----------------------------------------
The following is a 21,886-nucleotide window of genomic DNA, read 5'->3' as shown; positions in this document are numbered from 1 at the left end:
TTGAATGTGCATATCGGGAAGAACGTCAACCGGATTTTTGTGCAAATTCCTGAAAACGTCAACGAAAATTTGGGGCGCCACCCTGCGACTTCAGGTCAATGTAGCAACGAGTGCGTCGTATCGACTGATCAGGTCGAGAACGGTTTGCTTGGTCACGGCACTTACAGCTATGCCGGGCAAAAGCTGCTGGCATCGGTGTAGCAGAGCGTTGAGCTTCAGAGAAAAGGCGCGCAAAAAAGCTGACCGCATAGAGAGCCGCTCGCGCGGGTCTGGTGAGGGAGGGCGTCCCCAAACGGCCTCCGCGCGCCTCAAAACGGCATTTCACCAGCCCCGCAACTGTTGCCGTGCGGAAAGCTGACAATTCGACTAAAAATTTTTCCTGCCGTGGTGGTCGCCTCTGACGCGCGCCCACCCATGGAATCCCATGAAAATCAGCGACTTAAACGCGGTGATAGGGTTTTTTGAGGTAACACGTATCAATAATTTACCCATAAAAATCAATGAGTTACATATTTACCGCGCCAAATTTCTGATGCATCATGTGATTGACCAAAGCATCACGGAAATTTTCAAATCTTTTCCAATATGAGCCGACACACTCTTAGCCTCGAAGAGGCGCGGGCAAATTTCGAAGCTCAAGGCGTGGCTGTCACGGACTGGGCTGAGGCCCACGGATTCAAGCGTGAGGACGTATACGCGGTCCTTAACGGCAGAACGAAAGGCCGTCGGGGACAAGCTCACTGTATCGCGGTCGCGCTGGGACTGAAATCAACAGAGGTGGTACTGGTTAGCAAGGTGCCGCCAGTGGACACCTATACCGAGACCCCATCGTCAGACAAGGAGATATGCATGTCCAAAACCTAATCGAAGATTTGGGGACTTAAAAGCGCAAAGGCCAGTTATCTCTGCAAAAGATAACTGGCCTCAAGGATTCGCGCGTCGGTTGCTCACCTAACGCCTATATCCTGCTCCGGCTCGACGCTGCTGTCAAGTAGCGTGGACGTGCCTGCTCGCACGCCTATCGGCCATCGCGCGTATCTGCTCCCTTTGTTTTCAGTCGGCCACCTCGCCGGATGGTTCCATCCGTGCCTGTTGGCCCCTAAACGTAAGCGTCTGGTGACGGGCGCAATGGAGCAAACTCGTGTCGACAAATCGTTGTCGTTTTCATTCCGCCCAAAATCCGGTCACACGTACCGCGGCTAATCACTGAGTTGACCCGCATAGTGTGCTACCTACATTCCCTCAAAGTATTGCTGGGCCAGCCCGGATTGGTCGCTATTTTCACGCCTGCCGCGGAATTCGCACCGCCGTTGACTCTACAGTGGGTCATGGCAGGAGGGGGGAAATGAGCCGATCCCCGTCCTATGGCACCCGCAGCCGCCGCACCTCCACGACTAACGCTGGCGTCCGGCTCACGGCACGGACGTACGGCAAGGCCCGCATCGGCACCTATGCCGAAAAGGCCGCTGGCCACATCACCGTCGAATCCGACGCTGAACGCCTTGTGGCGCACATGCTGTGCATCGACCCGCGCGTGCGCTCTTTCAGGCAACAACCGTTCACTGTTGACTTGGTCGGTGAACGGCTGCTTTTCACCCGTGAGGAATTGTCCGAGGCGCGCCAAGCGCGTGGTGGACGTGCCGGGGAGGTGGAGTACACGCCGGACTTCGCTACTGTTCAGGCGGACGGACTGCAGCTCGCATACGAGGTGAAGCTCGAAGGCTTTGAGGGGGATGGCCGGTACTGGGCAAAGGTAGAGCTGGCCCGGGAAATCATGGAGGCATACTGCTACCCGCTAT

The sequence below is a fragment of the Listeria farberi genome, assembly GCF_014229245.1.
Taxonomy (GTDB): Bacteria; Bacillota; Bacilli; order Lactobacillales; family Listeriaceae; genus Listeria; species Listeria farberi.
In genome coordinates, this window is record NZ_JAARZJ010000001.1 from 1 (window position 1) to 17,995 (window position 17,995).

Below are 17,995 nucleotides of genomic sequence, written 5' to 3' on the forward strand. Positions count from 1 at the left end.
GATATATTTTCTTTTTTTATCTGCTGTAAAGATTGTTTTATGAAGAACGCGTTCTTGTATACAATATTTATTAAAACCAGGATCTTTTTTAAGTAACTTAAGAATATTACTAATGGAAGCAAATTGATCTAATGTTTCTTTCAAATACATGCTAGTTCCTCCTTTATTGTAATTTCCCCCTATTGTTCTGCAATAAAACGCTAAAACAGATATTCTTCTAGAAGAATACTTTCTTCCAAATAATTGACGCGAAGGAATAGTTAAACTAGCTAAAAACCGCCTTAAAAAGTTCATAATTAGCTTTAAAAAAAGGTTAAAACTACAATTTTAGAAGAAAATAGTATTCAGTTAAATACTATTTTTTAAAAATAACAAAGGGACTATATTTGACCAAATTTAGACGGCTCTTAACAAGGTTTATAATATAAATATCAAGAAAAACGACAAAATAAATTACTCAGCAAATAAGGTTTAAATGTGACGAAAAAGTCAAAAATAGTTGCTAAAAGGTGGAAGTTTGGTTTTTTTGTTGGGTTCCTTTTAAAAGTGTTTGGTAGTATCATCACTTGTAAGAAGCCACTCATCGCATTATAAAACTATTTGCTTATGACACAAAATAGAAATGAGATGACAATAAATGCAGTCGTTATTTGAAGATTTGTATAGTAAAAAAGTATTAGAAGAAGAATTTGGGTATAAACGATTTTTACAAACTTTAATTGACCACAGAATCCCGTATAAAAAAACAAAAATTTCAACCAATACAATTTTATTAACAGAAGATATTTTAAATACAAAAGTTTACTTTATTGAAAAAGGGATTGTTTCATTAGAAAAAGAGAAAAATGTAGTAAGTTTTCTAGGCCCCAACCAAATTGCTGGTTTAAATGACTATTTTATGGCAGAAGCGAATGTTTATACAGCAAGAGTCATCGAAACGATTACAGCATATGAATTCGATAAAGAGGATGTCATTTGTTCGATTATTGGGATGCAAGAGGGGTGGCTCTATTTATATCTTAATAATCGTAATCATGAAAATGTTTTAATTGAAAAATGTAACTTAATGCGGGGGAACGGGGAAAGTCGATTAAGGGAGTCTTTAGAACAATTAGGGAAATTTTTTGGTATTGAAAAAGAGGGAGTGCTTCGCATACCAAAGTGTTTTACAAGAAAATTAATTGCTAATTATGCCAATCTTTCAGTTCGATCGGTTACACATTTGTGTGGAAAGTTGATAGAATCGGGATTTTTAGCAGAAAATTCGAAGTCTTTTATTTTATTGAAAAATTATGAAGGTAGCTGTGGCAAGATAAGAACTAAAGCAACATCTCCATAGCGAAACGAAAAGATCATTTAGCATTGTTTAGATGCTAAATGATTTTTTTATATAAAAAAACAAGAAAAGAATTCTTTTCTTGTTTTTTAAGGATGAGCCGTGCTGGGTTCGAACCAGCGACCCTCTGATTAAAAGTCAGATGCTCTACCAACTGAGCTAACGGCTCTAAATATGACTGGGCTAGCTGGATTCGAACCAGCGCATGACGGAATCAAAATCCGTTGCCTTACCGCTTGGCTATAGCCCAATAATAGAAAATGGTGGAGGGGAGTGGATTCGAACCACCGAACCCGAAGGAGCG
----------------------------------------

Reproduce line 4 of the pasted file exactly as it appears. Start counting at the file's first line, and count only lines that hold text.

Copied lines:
Taxonomy (GTDB): Bacteria; Bacillota; Bacilli; order Lactobacillales; family Listeriaceae; genus Listeria; species Listeria farberi.